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Sat, Mar 01, 2008

Lawmakers From Washington, Kansas React To KC-X Decision

Boeing Supporters Vow To Ask "Tough Questions" About Choice

It barely took an hour after the Pentagon announced its choice for the US Air Force KC-X tanker bid, before lawmakers aligned with the loser spoke out vehemently against the decision.

As ANN reported in Real Time Friday afternoon, the team comprised of Northrop Grumman and European Aeronautic Defense and Space Company (EADS) was awarded the $40 billion contract, over the bid submitted by American planemaker Boeing. Under terms of the deal, Northrop/EADS will supply the Air Force with 179 KC-45A aerial refueling tankers, based on the Airbus A330 commercial airliner.

Sue Payton, assistant secretary of the Air Force for acquisition, noted the larger EADS/Northrop offering was the stronger contender in several areas.

"Northrop Grumman clearly provided the best value to the government," Payton said, adding the Airbus-allied group's plane earned superior marks for mission capability, past performance and in several other categories.

Proponents of the KC-767, on the other hand, had touted that aircraft as the better alternative, due to its smaller size -- allowing the Air Force to place more tankers on the ramp than the larger Airbus-sourced plane. The KC-767 was also substantially cheaper.

Many analysts and lawmakers had pegged Boeing's KC-767 as the winner, to the point Texas Senator Kay Bailey Hutchinson's office issued a statement Friday congratulating Boeing as the winner, according to Reuters. It was quickly retracted.

Lawmakers from Washington and Kansas -- states closely aligned with Boeing, and home to plants that would have benefitted greatly from a Boeing win -- reacted swiftly to the news... and they weren't pleased.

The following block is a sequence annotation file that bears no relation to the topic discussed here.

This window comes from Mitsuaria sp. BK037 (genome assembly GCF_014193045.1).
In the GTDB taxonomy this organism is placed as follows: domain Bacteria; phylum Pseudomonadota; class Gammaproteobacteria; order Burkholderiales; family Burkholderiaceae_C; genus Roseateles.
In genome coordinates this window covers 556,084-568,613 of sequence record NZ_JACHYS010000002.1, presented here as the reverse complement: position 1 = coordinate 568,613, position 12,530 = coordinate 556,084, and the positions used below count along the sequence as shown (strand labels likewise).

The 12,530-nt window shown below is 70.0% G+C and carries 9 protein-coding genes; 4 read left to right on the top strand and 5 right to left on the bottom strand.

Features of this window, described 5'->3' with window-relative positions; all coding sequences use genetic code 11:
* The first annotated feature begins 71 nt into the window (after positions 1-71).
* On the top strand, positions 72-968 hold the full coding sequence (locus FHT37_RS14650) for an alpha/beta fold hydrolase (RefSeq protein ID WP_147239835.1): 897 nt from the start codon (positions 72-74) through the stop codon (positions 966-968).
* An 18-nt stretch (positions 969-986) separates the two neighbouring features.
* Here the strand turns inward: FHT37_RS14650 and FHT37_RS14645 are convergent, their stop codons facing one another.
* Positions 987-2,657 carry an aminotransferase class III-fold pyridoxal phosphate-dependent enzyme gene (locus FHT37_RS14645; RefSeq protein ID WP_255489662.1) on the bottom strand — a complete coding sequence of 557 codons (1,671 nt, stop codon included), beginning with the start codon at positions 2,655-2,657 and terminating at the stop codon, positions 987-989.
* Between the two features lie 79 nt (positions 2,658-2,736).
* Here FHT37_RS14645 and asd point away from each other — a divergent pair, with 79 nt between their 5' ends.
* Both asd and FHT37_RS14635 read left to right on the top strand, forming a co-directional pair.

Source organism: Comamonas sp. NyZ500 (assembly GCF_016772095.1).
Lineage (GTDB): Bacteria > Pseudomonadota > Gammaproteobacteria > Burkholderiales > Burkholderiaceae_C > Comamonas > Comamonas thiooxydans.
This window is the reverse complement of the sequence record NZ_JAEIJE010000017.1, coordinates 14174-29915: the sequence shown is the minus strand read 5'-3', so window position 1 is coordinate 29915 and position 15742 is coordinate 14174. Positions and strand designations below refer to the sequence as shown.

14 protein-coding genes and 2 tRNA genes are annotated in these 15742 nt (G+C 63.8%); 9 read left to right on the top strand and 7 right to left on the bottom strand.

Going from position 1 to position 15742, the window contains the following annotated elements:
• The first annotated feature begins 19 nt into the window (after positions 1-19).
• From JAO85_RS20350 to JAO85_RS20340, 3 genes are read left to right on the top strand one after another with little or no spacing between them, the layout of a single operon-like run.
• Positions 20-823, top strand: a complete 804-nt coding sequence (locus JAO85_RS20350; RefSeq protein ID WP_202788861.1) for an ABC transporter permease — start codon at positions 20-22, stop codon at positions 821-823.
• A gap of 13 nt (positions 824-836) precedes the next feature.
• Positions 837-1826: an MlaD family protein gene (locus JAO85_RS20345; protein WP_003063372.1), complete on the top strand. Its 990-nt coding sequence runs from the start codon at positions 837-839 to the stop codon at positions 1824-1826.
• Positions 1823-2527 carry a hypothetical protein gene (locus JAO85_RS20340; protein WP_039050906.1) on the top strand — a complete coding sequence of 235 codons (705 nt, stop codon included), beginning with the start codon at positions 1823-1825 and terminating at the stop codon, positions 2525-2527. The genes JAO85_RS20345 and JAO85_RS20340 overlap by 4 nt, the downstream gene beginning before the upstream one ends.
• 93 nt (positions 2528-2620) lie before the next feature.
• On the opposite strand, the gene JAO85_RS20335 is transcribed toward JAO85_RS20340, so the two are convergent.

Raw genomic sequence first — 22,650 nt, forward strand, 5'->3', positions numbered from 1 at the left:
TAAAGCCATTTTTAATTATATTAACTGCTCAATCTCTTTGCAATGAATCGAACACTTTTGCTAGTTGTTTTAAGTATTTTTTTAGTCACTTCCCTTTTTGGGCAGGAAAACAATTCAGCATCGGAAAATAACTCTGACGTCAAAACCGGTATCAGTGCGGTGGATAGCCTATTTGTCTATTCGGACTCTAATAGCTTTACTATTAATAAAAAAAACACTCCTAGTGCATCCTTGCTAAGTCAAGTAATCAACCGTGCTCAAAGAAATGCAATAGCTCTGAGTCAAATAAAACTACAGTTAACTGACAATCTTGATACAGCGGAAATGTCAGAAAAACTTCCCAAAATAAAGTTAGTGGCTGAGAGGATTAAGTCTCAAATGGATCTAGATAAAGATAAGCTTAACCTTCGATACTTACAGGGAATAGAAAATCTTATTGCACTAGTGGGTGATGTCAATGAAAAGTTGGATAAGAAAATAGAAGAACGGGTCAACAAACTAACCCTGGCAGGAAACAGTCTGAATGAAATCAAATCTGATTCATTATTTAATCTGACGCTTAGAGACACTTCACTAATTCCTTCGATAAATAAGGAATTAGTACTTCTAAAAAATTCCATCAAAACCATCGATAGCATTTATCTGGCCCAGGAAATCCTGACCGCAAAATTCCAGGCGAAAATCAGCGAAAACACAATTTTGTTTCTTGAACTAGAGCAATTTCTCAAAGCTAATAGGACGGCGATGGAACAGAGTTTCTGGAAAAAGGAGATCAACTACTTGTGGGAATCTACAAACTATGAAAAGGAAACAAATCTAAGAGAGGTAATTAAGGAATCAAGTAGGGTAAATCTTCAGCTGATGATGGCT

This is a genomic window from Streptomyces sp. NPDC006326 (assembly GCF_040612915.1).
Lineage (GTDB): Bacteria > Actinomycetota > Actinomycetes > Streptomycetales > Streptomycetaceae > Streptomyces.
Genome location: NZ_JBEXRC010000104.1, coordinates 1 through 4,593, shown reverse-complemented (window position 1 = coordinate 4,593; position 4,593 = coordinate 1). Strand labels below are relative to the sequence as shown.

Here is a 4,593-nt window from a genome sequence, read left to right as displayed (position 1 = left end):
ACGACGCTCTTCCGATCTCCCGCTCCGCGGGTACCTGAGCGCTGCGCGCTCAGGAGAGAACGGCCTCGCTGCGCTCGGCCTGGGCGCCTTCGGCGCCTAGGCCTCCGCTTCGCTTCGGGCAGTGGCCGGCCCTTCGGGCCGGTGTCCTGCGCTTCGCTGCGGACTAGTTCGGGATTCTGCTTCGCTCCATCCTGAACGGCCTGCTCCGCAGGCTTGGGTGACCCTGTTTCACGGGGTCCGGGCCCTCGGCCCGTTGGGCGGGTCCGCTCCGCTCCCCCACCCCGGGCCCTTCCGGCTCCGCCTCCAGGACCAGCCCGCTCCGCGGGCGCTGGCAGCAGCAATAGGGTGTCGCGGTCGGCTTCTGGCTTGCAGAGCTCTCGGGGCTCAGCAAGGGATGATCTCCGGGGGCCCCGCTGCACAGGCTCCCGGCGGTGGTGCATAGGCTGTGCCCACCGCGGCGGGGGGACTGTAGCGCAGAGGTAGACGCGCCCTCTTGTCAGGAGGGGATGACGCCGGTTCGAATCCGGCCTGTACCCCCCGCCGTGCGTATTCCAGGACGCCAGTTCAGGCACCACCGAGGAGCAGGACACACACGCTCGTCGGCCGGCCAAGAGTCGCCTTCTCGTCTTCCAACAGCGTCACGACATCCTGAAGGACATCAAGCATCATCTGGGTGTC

Kansas Representative Todd Tiahrt (above) vowed to seek a review of the decision "at the highest levels of the Pentagon and Congress," with the hope of reversing the choice.

"I am deeply troubled by the Air Force's decision to award the KC-X tanker to a French company that has never built a tanker in its history," he said. "We should have an American tanker built by an American company with American workers. I cannot believe we would create French jobs in place of Kansas jobs."

The Congressional delegation from Seattle said they were "outraged" by the choice. "We are outraged that this decision taps European Airbus and its foreign workers to provide a tanker to our American military," said a joint statement from Washington Senators Patty Murray and Maria Cantwell, and with six other lawmakers from the area. "We will be asking tough questions about the decision to outsource this contract. We look forward to hearing the Air Force's justification."

Predictably, lawmakers from Alabama -- where EADS vowed to locate the final assembly plant for the KC-45A, as well as the upcoming Airbus A330-200 Freighter, if it was selected the KC-X winner -- were quite pleased with the Pentagon's decision.

"We are so very excited about having the opportunity to help the Air Force acquire the most modern and capable refueling tanker -- a tanker assembled in America -- by Americans," said Alabama Congressman Jo Bonner.

"I thought all along that the Northrop Grumman-EADS proposal was the best," Alabama Senator Richard Shelby told reporters, adding he understood the disappointment from Boeing supporters.

"If Boeing had won this contract ... I would have been concerned about it," Shelby admitted.

FMI: www.eadsnorthamerica.com, www.northropgrumman.com/kc30/, www.globaltanker.com, www.boeing.com

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